The state last month embarked on a contact-tracing pilot program but little has been said publicly about the effort. The congressional delegation says New Mexico is in line for more than $77 million in federal funding for testing and contact tracing.

New Mexico has more than 5,500 cases, with 11 new deaths reported Thursday.

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LANSING, Mich. — Hundreds of people angry or frustrated over Michigan’s coronavirus stay-at-home orderprotestedagain outside the state Capitol, braving heavy rain to call for a loosening of restrictions and for business owners to reopen in defiance of Gov. Gretchen Whitmer.

Thursday’s demonstration numbered about 200 and was smaller than previous rallies. The Senate canceled session so the Capitol could be closed weeks after some armed protesters entered the building during a rally.

The latest protest was led by Michigan United for Liberty, a conservative activist group that has sued the governor and organized or participated in several rallies since early April.

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BERLIN — Germany’s president is urging citizens to have more faith in science than conspiracy theories if they want to avoid getting the new coronavirus.

Frank-Walter Steinmeier expressed concern Thursday at the declining acceptance for measures intended to slow the spread of the virus, such as social distancing, and the growing protests in Germany against pandemic restrictions.

Germany has seen numerous and, at times, violent demonstrations against government-imposed restrictions in recent days. Officials have warned that the protests are attracting far right and anti-government extremists, as well as people who claim the pandemic is part of a secretive global conspiracy.

More than 7,700 people have died of COVID-19 in Germany, which has recorded over 170,000 cases.

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WINDOW ROCK, Ariz. — The president of the Navajo Nation says additional deaths and COVID-19 cases reported on the tribe’s sprawling reservation indicate it’s still not safe for residents to go out in public.

The tribal health department late Wednesday reported 147 more confirmed COVID-19 cases with 16 additional deaths from the coronavirus outbreak. The increases put the number of cases at 3,392 with a total of 119 deaths.

Tribal President Jonathan Nez said residents should still should stay home and only go out in public when necessary.

The reservation includes large areas of Arizona and New Mexico and a small part of Utah.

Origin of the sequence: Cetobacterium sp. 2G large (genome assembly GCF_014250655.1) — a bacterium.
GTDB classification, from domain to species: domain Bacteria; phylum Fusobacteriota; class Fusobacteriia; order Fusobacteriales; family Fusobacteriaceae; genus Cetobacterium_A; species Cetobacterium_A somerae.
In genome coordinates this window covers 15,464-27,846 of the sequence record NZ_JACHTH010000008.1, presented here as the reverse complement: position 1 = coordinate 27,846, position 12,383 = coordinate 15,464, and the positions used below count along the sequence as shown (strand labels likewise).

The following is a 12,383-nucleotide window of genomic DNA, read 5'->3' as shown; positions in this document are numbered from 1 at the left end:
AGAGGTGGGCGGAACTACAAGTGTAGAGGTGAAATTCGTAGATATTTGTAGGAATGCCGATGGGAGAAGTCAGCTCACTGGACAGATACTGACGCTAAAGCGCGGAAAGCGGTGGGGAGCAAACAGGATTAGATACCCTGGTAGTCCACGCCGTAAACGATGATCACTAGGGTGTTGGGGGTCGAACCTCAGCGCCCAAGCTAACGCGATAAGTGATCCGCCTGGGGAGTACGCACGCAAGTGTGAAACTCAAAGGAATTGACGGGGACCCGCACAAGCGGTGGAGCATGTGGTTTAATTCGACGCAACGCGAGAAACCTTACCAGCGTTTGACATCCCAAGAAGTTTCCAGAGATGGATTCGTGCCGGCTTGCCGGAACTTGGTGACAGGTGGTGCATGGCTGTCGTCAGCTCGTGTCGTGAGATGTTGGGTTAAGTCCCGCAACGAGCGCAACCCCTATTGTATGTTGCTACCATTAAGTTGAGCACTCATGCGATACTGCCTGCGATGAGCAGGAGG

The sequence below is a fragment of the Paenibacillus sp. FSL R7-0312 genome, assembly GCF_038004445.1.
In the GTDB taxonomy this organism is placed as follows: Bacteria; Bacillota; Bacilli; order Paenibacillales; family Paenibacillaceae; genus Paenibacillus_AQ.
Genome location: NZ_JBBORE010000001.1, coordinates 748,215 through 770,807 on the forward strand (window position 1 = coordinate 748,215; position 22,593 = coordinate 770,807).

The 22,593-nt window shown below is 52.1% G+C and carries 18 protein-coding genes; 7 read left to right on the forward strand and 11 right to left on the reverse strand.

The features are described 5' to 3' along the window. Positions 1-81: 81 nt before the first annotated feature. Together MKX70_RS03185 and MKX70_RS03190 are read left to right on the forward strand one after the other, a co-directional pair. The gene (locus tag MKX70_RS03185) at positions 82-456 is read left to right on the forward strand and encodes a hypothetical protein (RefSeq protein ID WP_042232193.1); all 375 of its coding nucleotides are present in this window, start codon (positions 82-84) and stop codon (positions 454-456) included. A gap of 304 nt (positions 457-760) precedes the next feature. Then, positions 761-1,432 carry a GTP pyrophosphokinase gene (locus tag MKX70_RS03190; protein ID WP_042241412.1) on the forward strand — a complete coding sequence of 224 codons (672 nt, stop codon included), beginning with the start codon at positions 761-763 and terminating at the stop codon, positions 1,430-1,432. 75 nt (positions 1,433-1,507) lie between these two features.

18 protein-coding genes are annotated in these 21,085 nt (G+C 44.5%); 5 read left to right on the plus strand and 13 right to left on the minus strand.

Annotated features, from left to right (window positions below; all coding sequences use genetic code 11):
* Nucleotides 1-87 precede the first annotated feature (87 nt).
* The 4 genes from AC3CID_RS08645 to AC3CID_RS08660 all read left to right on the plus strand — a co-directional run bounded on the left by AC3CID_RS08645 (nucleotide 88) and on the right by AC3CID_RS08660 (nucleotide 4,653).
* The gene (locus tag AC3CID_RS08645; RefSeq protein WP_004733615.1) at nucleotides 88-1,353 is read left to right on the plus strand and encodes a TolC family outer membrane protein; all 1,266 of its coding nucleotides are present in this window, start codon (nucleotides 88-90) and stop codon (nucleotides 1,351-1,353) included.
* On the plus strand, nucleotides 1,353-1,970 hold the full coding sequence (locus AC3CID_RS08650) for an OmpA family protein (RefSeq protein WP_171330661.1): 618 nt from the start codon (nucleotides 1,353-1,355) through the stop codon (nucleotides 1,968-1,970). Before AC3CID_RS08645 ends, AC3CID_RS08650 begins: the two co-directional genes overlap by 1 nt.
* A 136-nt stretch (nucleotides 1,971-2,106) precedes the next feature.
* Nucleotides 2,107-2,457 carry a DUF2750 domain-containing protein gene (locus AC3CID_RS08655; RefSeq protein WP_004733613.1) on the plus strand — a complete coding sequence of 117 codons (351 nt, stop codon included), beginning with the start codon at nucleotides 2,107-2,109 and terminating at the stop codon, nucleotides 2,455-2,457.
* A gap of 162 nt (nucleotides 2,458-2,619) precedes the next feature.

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LONDON — London’s mayor is warning that the British government must quickly come up with a rescue package to stop the capital’s mass transit systems from running out of money amid the coronavirus pandemic.

Sadiq Khan said Transport for London may be forced to cut services because the government hasn’t given it the funding it desperately needs. He called for a bailout to be finalized by the end of Thursday.

The network has lost most of its income during the coronavirus lockdown and thousands of staff have been furloughed.

Downing Street said negotiations were in an “advanced stage” and its priority was reaching a funding deal with the transport network.

The government also said Thursday that another 428 people died in the U.K. after testing positive for the coronavirus across all settings, including hospitals and care homes. That increases the total to 33,624, second globally to the United States.

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BRASILIA, Brazil — Brazilian President Jair Bolsonaro says his administration will ease rules for use of an anti-malaria drug to treat people infected with the coronavirus.

The government’s health ministry previously allowed the use of chloroquine only for coronavirus patients hospitalized in serious condition. Bolsonaro said Thursday said he was permitting expanded use of the treatment despite a warning earlier this week by the health minister about the drug’s side effects.

Brazilian scientists last month stopped part of a chloroquine study after heart rhythm problems were detected in 25% of the people given the higher of two doses being tested.

Johns Hopkins University reports that there have been more than 13,000 COVID-19 deaths in Brazil, Latin America’s hardest-hit country.

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WASHINGTON — President Donald Trump says he’s intent on building the nation’s stockpile of ventilators, masks and other equipment to meet future health threats.

Trump says his administration has awarded contracts for nearly 200,000 ventilators and 800,000 N95 respirators and facemasks. He says his goal is to produce “everything America needs for ourselves and then export to the world, including medicines.”

Trump’s comments came at a medical equipment distributor in Allentown, Pennsylvania, where he was thanking workers in a key battleground state. The comments came on the same day that a federal whistleblower testified before a House panel about his repeated efforts to jump-start U.S. production of respirator masks that he says went nowhere.